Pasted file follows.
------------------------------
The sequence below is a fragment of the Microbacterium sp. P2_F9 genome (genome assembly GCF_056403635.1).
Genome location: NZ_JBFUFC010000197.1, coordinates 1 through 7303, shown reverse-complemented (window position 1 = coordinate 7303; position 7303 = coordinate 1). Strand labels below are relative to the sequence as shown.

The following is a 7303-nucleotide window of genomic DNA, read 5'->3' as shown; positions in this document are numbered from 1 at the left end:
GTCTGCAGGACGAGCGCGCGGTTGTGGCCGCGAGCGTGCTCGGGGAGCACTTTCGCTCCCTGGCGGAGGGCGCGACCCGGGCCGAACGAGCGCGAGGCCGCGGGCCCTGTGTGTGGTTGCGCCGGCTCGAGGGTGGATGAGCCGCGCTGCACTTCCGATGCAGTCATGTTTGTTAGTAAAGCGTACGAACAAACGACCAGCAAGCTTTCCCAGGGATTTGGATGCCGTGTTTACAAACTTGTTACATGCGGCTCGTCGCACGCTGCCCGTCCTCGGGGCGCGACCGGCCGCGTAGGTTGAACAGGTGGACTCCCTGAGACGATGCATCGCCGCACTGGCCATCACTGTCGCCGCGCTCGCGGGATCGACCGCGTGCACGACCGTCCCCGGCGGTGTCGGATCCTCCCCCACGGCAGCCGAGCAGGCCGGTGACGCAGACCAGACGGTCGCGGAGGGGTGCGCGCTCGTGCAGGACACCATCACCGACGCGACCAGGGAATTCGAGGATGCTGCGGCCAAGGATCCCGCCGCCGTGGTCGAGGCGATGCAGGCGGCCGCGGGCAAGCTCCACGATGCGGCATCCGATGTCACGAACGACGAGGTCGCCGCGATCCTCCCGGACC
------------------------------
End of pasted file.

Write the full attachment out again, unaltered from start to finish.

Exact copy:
The sequence below is a fragment of the Microbacterium sp. P2_F9 genome (genome assembly GCF_056403635.1).
Genome location: NZ_JBFUFC010000197.1, coordinates 1 through 7303, shown reverse-complemented (window position 1 = coordinate 7303; position 7303 = coordinate 1). Strand labels below are relative to the sequence as shown.

The following is a 7303-nucleotide window of genomic DNA, read 5'->3' as shown; positions in this document are numbered from 1 at the left end:
GTCTGCAGGACGAGCGCGCGGTTGTGGCCGCGAGCGTGCTCGGGGAGCACTTTCGCTCCCTGGCGGAGGGCGCGACCCGGGCCGAACGAGCGCGAGGCCGCGGGCCCTGTGTGTGGTTGCGCCGGCTCGAGGGTGGATGAGCCGCGCTGCACTTCCGATGCAGTCATGTTTGTTAGTAAAGCGTACGAACAAACGACCAGCAAGCTTTCCCAGGGATTTGGATGCCGTGTTTACAAACTTGTTACATGCGGCTCGTCGCACGCTGCCCGTCCTCGGGGCGCGACCGGCCGCGTAGGTTGAACAGGTGGACTCCCTGAGACGATGCATCGCCGCACTGGCCATCACTGTCGCCGCGCTCGCGGGATCGACCGCGTGCACGACCGTCCCCGGCGGTGTCGGATCCTCCCCCACGGCAGCCGAGCAGGCCGGTGACGCAGACCAGACGGTCGCGGAGGGGTGCGCGCTCGTGCAGGACACCATCACCGACGCGACCAGGGAATTCGAGGATGCTGCGGCCAAGGATCCCGCCGCCGTGGTCGAGGCGATGCAGGCGGCCGCGGGCAAGCTCCACGATGCGGCATCCGATGTCACGAACGACGAGGTCGCCGCGATCCTCCCGGACC